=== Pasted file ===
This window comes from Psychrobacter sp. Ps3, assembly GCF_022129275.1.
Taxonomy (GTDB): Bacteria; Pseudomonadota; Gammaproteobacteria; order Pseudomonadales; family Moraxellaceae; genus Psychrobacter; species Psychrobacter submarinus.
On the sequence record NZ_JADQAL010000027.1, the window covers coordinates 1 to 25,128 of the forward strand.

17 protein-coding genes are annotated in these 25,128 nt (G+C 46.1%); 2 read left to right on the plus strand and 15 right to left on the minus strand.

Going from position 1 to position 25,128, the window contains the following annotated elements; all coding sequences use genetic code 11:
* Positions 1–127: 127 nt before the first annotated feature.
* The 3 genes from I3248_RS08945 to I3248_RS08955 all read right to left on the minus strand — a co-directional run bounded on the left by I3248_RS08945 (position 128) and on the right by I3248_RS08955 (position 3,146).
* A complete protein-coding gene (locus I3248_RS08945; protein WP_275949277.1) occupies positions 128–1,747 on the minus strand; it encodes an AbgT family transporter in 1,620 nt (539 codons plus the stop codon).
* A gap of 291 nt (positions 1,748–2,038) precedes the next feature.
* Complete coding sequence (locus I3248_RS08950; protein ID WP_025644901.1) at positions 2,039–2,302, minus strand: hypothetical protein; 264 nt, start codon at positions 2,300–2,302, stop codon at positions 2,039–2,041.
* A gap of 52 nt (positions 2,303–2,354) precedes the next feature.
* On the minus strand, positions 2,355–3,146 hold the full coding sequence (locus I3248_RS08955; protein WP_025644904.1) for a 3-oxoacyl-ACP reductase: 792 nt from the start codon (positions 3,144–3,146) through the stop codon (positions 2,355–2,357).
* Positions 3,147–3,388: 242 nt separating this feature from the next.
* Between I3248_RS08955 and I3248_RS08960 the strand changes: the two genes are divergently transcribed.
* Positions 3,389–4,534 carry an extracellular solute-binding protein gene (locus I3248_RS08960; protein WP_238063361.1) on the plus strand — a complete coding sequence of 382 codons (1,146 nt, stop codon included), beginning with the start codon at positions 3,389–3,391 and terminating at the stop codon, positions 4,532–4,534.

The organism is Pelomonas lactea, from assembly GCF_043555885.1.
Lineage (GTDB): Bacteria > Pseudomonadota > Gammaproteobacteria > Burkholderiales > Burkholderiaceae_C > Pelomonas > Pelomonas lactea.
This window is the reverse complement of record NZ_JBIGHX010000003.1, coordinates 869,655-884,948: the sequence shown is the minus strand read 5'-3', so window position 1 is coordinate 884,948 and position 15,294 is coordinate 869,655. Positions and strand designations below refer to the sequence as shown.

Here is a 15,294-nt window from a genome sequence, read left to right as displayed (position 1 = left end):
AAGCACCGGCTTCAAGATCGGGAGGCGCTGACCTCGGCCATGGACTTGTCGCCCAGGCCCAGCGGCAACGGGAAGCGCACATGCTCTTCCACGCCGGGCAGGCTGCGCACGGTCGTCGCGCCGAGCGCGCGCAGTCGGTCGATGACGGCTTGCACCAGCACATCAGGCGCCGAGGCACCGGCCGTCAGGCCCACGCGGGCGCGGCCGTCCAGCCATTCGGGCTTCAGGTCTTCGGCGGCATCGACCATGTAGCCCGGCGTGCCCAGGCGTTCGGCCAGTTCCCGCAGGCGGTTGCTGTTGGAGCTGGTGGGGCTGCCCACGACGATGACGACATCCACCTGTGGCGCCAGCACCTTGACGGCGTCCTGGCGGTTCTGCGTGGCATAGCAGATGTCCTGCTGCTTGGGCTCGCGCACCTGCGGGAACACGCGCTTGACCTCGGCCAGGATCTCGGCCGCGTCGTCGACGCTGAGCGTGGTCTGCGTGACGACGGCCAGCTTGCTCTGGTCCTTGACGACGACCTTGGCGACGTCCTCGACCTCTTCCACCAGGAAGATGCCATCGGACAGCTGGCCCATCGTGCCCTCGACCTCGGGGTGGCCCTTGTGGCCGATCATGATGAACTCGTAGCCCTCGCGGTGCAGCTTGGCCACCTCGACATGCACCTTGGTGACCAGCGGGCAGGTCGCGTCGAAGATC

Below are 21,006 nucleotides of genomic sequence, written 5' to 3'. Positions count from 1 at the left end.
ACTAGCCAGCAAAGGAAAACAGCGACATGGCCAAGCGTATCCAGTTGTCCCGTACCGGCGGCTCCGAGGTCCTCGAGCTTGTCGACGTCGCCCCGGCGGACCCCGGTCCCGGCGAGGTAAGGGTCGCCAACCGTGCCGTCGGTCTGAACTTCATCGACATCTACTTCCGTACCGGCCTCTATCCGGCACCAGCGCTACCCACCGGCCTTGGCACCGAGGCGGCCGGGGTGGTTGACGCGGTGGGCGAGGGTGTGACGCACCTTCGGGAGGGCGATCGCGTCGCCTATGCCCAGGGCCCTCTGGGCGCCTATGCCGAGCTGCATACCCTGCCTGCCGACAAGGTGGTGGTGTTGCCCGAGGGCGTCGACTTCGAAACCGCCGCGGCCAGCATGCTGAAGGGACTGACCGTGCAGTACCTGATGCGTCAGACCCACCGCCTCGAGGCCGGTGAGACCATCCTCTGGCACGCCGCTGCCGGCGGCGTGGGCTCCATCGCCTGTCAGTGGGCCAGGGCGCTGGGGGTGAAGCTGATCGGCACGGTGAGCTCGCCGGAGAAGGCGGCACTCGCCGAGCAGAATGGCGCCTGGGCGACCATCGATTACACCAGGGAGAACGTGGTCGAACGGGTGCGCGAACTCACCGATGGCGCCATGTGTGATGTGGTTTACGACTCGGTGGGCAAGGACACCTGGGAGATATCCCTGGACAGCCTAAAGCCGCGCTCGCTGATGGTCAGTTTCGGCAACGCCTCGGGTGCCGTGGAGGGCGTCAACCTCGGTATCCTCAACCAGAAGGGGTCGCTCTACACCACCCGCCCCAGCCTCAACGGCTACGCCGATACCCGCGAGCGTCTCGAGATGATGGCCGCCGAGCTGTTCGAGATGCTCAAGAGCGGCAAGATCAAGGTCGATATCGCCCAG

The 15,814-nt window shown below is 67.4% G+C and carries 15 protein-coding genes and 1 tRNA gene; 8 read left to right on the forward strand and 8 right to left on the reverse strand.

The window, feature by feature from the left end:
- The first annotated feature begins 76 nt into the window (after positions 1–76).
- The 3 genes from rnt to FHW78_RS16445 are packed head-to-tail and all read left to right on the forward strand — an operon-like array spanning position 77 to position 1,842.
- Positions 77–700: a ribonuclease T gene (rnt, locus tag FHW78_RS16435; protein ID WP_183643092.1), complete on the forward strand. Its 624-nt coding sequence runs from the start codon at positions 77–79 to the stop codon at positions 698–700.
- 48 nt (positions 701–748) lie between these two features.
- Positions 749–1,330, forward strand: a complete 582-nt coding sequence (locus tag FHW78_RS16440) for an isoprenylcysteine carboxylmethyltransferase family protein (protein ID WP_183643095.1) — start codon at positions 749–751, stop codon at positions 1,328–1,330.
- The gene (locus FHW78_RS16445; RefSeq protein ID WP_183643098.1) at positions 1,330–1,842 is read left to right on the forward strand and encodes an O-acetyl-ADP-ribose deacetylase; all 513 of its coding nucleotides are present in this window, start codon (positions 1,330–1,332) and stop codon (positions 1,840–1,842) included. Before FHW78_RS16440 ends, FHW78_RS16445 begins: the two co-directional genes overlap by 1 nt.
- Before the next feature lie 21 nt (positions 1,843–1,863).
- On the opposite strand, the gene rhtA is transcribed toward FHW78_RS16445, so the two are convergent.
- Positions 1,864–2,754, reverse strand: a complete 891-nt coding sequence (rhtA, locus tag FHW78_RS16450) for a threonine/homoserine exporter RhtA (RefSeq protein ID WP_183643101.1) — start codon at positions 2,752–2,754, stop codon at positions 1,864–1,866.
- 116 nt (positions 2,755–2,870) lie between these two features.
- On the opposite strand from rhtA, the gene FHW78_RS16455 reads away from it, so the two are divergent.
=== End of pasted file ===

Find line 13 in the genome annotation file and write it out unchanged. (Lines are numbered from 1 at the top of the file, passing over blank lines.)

* Positions 3,147–3,388: 242 nt separating this feature from the next.